Frustrated, Erill sighed deeply and returned to his armchair. He experienced again the feeling of getting old and tired. His health had deteriorated recently, enough to inspire him planning to ask his replacement as Viceroy of Sardinia before the end of the year, but the unexpected Imperial letter was just twisting his plans. He was a little scared at the prospect of undertaking the long journey to Vienna, but by a sixth sense he intuited the reasons claiming for his presence were that kind of stuff History is made of, and this meant an incentive too powerful for his restless spirit not to accept the challenge of inclusion in a relevant page of History -even as a simple witness. So he had finally taken the determination to delay resignation and go to Vienna, as Emperor Charles had requested. An issue was worrying and making him doubt still, however. He couldn't avoid the feeling that, if leaving the island, he would leave it helpless at the mercy of any unexpected Two Crowns' offensive.

The defense of Sardinia had been his priority since he came to office in 1711. By then, the island's only garrison was a regiment of no more than 300 Catalan infantrymen, which had been destined to Sardinia in 1708 -shortly after Almansa battle-, where they had been literally rotting away until his arrival. He soon got on with its Colonel, Carles Llorach, and jointly they worked for an agreement with the Stamenti (=Sardinian Parliament) for the unit financing, so that they soon were able to complete its theoretical force with 700 enlisted Sardinian naturals, all fully equipped by the Parliament. They even had the chance to create a company of grenadiers, which was filled entirely with those most experienced among the Catalan veterans. As a concession to the Stamenti, Llorach had consented to rename the regiment as "Sant'Antioco" in honor of the island's patron saint, and had accordingly added a Saint Antiochus image to the Regiment flags.

Not yet content with this, the Count of Erill had persuaded the Councils of the island's main towns, Cagliari, Sassari and Alghero, to build a "Coronela" urban militia each one, organized according to the pattern of the Principality, besides of promoting fortifications improvement and even financing with his own money a company of artillery. So, in fact, Sardinia was reasonably well protected in relation to their meager resources and population.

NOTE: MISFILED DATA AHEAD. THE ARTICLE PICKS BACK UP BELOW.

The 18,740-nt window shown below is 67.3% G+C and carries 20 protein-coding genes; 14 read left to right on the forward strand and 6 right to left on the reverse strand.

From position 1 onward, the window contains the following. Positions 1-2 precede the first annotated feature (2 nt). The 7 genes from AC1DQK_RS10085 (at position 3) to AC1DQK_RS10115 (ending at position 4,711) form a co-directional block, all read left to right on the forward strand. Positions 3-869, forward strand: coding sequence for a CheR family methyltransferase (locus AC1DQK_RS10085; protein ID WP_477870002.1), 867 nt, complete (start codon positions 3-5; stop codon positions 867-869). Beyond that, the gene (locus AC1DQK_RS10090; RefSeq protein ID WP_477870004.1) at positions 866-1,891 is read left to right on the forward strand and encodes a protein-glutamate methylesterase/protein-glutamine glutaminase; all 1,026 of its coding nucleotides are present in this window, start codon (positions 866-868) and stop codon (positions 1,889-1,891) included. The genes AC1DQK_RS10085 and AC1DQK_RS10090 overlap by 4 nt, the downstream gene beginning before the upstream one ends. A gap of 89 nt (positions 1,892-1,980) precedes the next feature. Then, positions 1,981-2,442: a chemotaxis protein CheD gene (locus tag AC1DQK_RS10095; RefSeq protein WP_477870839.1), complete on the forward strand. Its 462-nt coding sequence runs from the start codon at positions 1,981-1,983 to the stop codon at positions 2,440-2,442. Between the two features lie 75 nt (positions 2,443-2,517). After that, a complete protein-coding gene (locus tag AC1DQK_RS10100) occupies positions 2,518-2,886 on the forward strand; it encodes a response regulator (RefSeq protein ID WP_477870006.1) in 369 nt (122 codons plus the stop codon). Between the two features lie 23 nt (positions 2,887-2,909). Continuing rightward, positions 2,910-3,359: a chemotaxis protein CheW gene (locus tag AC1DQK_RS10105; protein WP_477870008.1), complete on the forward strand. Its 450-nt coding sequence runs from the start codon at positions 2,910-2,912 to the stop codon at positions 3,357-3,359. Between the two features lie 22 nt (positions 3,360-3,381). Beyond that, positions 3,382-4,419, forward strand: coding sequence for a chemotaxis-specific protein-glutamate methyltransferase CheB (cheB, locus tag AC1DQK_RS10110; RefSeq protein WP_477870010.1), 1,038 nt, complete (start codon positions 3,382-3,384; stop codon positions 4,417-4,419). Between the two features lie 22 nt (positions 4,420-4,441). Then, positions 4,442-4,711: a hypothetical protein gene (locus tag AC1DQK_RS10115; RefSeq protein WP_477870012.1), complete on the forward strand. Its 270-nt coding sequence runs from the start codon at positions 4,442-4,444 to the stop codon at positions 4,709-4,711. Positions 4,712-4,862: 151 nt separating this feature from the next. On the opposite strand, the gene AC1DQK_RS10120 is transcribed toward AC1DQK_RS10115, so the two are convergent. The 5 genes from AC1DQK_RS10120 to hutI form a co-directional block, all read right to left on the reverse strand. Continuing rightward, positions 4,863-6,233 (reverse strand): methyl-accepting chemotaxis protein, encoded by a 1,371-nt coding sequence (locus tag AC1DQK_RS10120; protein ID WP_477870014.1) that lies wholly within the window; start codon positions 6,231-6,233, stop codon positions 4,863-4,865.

A knock at the door interrupted his thoughts: -Do I have your permission, His Highness?

-Please come in, Colonel Llorach! -the Viceroy answered-. As you know, I must go to Vienna, for I've been called by the Emperor. I wished to personally inform you that I intend to leave you temporarily in charge of the affairs of this Viceroyalty until my return, or until further orders of His Majesty.

-It's a duty that I accept with honor, excellence -the military said-. May I know the reason for the hearing?

-I do not know, Llorach. I've just been told it's a matter of utmost importance.

-Hum... I've heard that the Viceroy of Majorca has also been summoned to Vienna, just like you.

-Oh yes? How do you know this?

-By a Majorcan trader who came yesterday.

-Wow ... Yes it must be really important, then. The Marquis of Rubí and I, both at once? -The Count stood ruminating for a while, and then he asked: -Have you also heard any news or rumor about if anyone else has been called? ...Anyone from the Principality, perhaps?

-Unfortunately I didn't. Everyone wonders, but nobody knows anything.

-Curious. Most curious.